Thanks for this great innovation!!!!!!


Steve Roberts May 25, 2010 at 9:53 am

The 28 times model doesn’t seem to work for women even though it probably should. The average amature woman’s drive I understand is 140 yards. Therefore 28 X 140 is 3920. This short of a course does not seem to be available or probably acceptable to the average woman player.


debby stroman September 6, 2010 at 1:50 pm

I heard 5-iron distance times 36. e.g. 150 x 36 = 5400 yards. Nice model to propose to men. Women are so tired of men stepping back to the other tee boxes and watching them suffer. :)


Joe Perez February 22, 2011 at 6:46 pm

For a long while the idea of playing from proper tees has been a pet peeve of mine. Why anyone would torture themselves by playing a course where they are out of their league relative to distance is beyond me. I’ve played with high double-digits who insist on playing back tees and seniors who insist on playing the same tees they played in their prime (I’m 52). It’s all about the ego.

Bradley S. Klein of Golfweek magazine addressed this issue about a year ago, and it seems that there is a “magic number” of 6000 yds, which men will not cross under when selecting the tees they want to play from. But of course length alone does not correspond to difficulty.

In Myrtle Beach I like to play at the courses at Barefoot Resort. There are four, designed by Pete Dye, Davis Love II, Tom Fazio and Greg Norman. All the courses have five sets of tees. At two of those courses, the Norman and Fazio, the distances/ratings from the middle (of 5) tees are about 57-5800 yds, with slopes around 115-117. Only ONE tee box back, the distances at both courses increase by around 700 yards, and the slope rating rockets up to 133. First time on Fazio I played those longer tees because the two younger guys I was paired with played them. It was a nightmare. I later played alone, moved up, and had a great time, if not a great score. Those were the tees that “fit” me.

Most of the complaints I hear from players who refuse to move up is that the course is now a pushover. Never mind that from the longer tee they end up at the end of the day coughing up blood all over their scorecard. If a course is properly designed so that hazards are “in play” regardless of the tees you play from, a course can be challenging from any set of tees.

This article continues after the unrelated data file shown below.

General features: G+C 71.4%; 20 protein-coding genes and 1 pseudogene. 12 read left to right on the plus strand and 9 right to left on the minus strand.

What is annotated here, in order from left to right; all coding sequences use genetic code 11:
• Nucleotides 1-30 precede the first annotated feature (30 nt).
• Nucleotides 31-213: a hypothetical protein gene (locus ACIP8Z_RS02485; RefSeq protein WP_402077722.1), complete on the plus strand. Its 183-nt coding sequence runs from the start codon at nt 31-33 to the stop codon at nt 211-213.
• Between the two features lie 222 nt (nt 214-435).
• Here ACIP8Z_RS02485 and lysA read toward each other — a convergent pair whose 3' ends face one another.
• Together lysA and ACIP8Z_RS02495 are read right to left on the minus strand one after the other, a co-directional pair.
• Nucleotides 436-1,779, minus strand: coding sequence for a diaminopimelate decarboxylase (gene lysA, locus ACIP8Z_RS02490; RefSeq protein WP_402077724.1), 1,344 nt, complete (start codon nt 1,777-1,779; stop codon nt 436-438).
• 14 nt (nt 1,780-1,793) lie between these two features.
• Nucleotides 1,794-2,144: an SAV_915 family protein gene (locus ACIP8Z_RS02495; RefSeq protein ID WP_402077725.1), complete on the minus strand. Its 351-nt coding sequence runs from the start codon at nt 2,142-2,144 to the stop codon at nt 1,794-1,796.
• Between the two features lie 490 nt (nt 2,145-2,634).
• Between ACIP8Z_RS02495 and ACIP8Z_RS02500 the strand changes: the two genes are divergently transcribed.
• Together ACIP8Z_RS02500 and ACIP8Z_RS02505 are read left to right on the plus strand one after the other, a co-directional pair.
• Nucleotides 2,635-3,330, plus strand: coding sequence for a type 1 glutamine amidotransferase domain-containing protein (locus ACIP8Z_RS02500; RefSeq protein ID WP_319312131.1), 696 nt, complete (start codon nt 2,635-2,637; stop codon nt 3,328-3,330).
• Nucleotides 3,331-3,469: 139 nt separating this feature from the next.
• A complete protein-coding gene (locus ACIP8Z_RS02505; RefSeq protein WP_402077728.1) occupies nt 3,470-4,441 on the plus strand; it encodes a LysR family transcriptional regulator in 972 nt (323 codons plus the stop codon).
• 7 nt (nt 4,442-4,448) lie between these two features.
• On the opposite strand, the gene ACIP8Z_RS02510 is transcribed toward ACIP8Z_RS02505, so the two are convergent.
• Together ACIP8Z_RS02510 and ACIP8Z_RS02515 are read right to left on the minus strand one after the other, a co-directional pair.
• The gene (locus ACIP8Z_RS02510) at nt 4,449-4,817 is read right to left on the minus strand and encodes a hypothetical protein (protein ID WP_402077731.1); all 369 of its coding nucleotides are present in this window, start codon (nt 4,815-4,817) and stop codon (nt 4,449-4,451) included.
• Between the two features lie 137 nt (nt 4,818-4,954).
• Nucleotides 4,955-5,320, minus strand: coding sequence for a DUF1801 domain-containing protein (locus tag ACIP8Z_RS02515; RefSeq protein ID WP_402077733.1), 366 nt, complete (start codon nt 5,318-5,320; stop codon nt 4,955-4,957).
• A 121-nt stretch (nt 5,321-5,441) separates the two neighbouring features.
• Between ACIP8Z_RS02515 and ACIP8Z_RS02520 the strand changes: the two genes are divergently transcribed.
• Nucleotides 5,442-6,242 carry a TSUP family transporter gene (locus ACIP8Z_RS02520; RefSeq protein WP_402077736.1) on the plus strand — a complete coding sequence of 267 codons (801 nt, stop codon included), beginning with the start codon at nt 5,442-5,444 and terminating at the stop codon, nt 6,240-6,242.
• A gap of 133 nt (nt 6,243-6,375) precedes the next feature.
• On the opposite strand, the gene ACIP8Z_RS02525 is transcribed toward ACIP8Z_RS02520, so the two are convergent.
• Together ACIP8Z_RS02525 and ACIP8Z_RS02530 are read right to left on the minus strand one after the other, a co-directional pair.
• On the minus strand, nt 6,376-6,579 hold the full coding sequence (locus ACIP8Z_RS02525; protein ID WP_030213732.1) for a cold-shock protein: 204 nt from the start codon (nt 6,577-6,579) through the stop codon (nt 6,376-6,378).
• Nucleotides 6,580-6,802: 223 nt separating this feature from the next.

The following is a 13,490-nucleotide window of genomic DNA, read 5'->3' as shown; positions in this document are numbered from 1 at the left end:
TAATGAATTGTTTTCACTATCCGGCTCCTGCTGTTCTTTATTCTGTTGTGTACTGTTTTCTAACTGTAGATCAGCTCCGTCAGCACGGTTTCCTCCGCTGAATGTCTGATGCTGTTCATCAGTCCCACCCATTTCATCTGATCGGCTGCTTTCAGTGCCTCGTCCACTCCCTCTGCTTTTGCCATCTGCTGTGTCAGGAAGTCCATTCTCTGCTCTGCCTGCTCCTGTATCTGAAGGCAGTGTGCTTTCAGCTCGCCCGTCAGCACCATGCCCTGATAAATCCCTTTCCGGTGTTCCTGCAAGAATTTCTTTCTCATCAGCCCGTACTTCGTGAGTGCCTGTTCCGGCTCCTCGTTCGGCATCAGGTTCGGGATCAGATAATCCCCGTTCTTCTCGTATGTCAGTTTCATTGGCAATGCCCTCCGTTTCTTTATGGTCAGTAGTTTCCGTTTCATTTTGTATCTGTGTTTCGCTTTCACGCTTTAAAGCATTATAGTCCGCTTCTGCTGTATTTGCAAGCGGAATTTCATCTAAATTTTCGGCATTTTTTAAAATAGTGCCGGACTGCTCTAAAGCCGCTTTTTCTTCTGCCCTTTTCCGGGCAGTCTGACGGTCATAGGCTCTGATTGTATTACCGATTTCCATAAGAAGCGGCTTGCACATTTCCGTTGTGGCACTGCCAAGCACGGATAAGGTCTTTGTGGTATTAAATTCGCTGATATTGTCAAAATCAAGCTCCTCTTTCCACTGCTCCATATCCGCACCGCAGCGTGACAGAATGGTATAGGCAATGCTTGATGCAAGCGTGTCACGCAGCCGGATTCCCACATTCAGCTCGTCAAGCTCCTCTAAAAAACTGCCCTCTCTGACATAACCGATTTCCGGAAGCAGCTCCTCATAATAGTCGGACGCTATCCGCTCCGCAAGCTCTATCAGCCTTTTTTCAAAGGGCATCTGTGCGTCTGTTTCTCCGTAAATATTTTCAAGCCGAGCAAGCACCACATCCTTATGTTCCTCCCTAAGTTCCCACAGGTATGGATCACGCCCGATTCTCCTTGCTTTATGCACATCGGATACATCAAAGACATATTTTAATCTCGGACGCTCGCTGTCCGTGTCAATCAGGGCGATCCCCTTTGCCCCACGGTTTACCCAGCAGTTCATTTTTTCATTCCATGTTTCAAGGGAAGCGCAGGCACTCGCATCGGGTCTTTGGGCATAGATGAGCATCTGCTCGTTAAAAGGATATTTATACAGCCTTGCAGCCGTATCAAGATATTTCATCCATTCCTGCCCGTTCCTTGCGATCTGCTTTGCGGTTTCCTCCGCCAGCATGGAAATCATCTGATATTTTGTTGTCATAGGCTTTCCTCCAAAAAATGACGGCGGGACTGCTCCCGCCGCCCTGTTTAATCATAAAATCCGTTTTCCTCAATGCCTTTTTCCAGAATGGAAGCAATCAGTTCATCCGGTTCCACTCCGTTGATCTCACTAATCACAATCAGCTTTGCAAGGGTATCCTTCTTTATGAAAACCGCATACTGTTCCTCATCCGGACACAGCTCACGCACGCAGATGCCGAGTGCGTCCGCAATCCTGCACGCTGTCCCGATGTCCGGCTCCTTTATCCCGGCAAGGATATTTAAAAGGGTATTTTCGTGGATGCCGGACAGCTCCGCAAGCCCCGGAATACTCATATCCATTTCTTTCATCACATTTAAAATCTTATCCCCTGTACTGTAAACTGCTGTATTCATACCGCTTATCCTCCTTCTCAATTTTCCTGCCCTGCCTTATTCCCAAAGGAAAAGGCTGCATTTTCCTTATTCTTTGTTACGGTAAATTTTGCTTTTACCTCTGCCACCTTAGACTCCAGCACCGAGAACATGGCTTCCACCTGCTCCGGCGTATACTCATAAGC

Bob Jones March 2, 2011 at 7:33 am

Good idea, but the factor of 28 is too high. I took the avg. course length on the PGA (7,200) and LPGA tours (6,500) and divided by the average driving distance (294 and 246, from Trackman) and got 24.5 and 26.5, respectively. Make that 25.5 for recreational golfers.

A man who drives 230 on avg. (which is pretty good) should play a course of ~5,900 yards. A woman who can drive 190 should play a course measuring ~4,800 yards (and good luck finding red tees that short).

One course I play is 5,917 for the whites and I’ve broken 80 four times on it in the last three years. The other course I play often is 6,402 from the whites and I’ve broken 80 there once.

Your point is so vital, though. We’re just out there to have fun. Why should give ourselves a distance handicap the the best golfers in the world don’t have?


JIM N LUPINETTI June 19, 2011 at 2:34 pm




Dennis Harrold June 28, 2011 at 1:54 pm

Great idea, but the yardage is too long in my opinion unless you use the result as the MAXIMUM yardage for a par 72. Also, deduct one 5 iron or 5H distance for each stroke under a par of 72. For a golfer who averages 235 and hits their 5-thing 170, that would be a limit of 6580, 6410 or 6240 yards for par 72, 71 and 70 courses.
The concept of matching tees to distance is a good idea that I hope catches on. It is an issue for me, age 67 and a short hitting 6 but finding I have more fun from the whites these days. When the course is too long it’s like your constantly playing uphill and putting for pars.
The method that Debby mentioned appeared in Stina Sternberg’s column, multiplying the distance of your 5 thing by 36. As above, deduct one club or two for par 71 and 70′s (multiply by 35 or 34). It doesn’t take long to run through the courses you play frequently and figure which tees to play from.